Foreign hostages died along with their captors yesterday as Algerian forces raided a natural gas plant to free workers seized by an al-Qaeda-linked group.
There were conflicting reports about the number of foreign and Algerian hostages and their captors killed in the fight in a remote area of the south eastern Algeria desert, where the militants struck at a gas complex operated by London-based BP Plc, Statoil ASA of Norway and Algeria’s Sonatrach. A U.S. plane landed near the site today to evacuate American nationals, private Algerian broadcaster Nahar reported.
Caught by surprise by the timing of the Algerian assault, officials in the U.S., U.K., Norway, Ireland and Japan were attempting to get authoritative information about the fate of as many as 41 foreign workers. U.K. Prime Minister David Cameron said Britain should prepare for “bad news ahead,” in a broadcast interview yesterday. Cameron will make a statement to the U.K. parliament at 11 a.m., his office said.
As politicians sought clarity, details about the siege began to emerge from hostages who managed to escape. An employee of a French catering company told Europe 1 radio today that he managed to hide for 40 hours. He said military forces were still searching the site for hostages.
In Washington, Secretary of State Hillary Clinton linked the crisis in Algeria to “the broader strategic challenge, first and foremost for the countries in North Africa, and for the United States and the broader international community.”
“Instability in Mali has created the opportunity for a staging base and safe haven for terrorists,” Clinton said after a meeting with Somalia’s president, Hassan Sheikh Mohamoud.
French ground troops advanced in Mali on Jan. 16 to engage Islamist fighters and ethnic Touareg separatists who have taken control of the north of the nation and were moving toward the capital, Bamako. France has committed 1,700 troops to the mission, including 800 deployed in the country.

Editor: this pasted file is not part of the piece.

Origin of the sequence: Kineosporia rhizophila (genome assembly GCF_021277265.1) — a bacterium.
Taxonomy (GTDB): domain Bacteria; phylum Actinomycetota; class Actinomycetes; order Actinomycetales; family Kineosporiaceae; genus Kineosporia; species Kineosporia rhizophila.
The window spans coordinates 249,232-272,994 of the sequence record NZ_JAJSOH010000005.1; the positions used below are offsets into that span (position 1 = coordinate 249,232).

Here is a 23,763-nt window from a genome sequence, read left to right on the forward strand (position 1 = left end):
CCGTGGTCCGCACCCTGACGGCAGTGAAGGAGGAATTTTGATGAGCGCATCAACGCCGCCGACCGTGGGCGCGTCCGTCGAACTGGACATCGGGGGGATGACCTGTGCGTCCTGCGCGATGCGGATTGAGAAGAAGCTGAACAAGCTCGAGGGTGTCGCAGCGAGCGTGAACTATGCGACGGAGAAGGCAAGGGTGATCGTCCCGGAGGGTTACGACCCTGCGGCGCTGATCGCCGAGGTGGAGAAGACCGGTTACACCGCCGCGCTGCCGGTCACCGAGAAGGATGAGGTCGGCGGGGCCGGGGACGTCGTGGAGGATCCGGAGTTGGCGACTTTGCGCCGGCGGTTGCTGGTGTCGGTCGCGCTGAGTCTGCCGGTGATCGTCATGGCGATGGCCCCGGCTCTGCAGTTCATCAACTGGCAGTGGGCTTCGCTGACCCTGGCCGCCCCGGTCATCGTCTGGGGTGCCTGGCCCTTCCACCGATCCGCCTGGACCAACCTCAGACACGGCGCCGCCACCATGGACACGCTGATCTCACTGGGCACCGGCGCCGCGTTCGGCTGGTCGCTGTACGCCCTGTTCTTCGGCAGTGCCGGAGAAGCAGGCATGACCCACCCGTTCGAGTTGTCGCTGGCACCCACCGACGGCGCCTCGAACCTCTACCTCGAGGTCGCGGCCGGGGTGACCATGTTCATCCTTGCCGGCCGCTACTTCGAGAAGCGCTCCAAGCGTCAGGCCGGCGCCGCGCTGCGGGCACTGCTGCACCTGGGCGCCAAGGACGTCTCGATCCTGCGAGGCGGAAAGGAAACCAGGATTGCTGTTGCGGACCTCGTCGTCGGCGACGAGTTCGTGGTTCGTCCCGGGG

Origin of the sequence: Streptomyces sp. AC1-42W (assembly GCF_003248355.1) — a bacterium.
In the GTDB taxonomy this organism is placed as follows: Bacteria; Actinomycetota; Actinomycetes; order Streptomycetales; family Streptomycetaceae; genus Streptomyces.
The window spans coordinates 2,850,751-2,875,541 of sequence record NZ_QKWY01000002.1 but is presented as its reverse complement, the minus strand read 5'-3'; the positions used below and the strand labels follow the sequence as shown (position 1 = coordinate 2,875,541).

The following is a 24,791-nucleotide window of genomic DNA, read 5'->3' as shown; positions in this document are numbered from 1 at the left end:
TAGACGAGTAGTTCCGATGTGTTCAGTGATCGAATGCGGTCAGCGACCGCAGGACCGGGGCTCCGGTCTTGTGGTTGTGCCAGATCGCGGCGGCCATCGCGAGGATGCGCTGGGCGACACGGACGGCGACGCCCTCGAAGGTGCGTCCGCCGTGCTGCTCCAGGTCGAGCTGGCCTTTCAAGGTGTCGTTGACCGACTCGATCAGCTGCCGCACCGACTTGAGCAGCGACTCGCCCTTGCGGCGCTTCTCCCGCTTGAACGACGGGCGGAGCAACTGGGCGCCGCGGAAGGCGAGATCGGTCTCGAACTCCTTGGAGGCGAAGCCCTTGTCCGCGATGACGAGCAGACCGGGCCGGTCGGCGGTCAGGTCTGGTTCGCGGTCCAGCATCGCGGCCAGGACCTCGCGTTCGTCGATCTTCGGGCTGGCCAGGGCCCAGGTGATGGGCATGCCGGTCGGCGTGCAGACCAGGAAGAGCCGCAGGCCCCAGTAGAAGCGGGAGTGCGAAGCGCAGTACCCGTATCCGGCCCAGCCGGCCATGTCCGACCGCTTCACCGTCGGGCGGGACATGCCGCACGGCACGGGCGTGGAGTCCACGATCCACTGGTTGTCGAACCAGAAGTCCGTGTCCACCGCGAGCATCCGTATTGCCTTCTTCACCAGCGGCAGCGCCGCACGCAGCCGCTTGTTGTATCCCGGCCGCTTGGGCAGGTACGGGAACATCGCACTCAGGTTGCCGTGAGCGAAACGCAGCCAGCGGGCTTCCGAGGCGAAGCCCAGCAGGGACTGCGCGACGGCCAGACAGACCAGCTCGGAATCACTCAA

The militant group that took the hostages, which calls itself “Signatories by Blood,” has demanded that France end its military attacks in Mali, according to Mauritania’s private ANI news agency.
Algerian planes targeted at least two vehicles during their mission to free the hostages yesterday, acting on intelligence the attackers were trying to move them across the border to Libya, according to the state-run Algerian Press Service and Algerian Communications Minister Mohamed Said. Jeeps were struck, wounding hostages, ANI cited the kidnappers as saying in a telephone call.
“This remains a fluid and evolving situation and many details remain unclear,” U.K. Foreign Secretary William Hague said on his Twitter feed today. The “primary responsibility for tragic events in Algeria rests with terrorists who murdered some and held others hostage.”
Because of the risk of “copy-cat” attacks, the U.S. is reviewing security at its missions throughout Africa and the Mideast and urging American companies to do likewise, State Department spokeswoman Victoria Nuland said yesterday.
Japan’s Prime Minister Shinzo Abe said today that 14 Japanese remain unaccounted for, Kyodo News reported. Chief Cabinet Secretary Yoshihide Suga called the Algerian assault “regrettable” and said Japan wasn’t informed in advance.
The U.S. deployed unmanned surveillance drones to gather intelligence during the standoff, according to two Obama administration officials. Both officials said the drones are unarmed, and they declined to say whether the Algerian government granted permission for the flights. The two officials asked not to be named because the drone missions are classified.
Nine of Statoil’s 17 employees at the plant are safe, the company said today in an e-mailed statement. The company is bringing home 40 other employees in Algeria.
Anadarko Petroleum Corp. and ConocoPhillips, two U.S. oil and natural gas producers with assets in Algeria, said they’re watching developments there. Production from Algeria accounted for about 8 percent of Anadarko’s output in the third quarter, and the company is a partner in the El Merk development that’s expected to ramp up, according to Alembic Global Advisors.